My freshman year in high school, I earned an “A” in advanced geometry the first semester. The second semester I earned a “D”.
I didn’t know it then, but during my freshman year, I entered an anxiety spiral that led to self-destructive behavior that could have killed me.
I’m almost 43 years old now. I didn’t get an anxiety diagnosis until I was 32 — it came as a complete shock to me. But, after having lived with the diagnosis for a decade, I often look back at my past and see times where I was clearly struggling with mental illness.
The Tension is Building
I can sense when an anxiety spiral is coming. It feels like a spring being wound tighter and tighter in my chest and in my brain. It feels like at any moment the spring will reach a point where it cannot be wound any tighter, and it will uncoil in an explosion.
An anxiety spiral is different from an anxiety attack. It isn’t a single incident. It’s a change in my mood and ability to function that can last weeks or months. When I’m in a spiral, I feel worse the harder I try to break the cycle.
A few years ago, I got stuck in a spiral for a month. I only got out of bed to get kids ready for school and to take care of their needs after school. I spent the rest of each day either on my bed in the fetal position or crying on the floor of the shower.
My kids are probably the only reason things weren’t worse. At least every day I had to do something. I told myself I loved my kids too much for my mental health issues to affect them getting to school and to their activities.
The past few days, I’ve felt the tension building inside. Today, I feel like the tension is near the point of no return.
Taking My Own Advice
I’ve tried all of the normal things. I’ve meditated. I’ve gone for walks and taken long, hot baths. I’ve taken a break from work and tried to do something fun.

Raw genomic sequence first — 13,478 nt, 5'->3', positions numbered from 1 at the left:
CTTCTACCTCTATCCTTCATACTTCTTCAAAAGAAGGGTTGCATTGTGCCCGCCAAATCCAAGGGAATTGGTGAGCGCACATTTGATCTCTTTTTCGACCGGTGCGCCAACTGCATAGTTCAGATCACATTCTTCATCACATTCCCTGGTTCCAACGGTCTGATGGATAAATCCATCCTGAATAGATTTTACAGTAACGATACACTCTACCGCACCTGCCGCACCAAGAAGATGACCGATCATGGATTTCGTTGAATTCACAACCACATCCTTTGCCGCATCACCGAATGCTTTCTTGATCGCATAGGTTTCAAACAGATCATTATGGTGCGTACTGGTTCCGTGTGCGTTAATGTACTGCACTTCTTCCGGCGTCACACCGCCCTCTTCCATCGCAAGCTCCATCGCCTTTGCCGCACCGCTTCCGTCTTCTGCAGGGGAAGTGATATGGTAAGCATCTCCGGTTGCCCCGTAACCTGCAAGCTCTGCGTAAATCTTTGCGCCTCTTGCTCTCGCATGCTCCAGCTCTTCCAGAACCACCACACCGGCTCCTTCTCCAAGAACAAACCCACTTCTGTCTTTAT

Nothing has worked. That’s another sign an anxiety spiral is coming.
But, I have one trick left.
It’s called spiraling up. It starts by doing one thing. If I can get one thing done that I need to do, I can feel good about accomplishing something.
That one thing buys me some time. It takes a little tension out of the spring. Tomorrow, I can do one or two more things. They need to be small tasks. Trying to do too much is overwhelming.
I’ve used successfully used this technique before. But, when my anxiety is building, it can be hard to remember what steps I’ve taken in the past to avert disaster. That part of my brain tends to shut down as an anxiety spiral nears.
This time I remembered to try spiraling up because I was writing about the practice of doing one thing when you don’t know what to do for a book project earlier this week.
I decided to take my own advice. The one thing I decided to do was write this post.
When I describe what functioning with anxiety is like to people who are unfamiliar with mental illness, I ask them to imagine how they would live if they had diabetes.
Would it change their daily activities? Of course. They would need to be more careful about what they ate and when they ate. They may need to take medication on a regular schedule. They would also need to prioritize physical activity.
But, a sudden diabetes diagnosis wouldn’t change who they are. It would mean that they would have to take greater responsibility for their health.
Anxiety is similar. I’m still a smart ass, an optimist, and I love to laugh. But, if I want to be around to see my children grow up, if I want to a source of comfort for them instead of a hindrance to their development, I have to take responsibility for my illness.
Today, taking responsibility means writing one article about my own struggles with anxiety even though I just want to go to bed.
I know that by doing this one thing, I give myself a fighting chance to stave off the building anxiety spiral.
A fighting chance is all I need because in addition to being a smart ass, I’m also a fighter.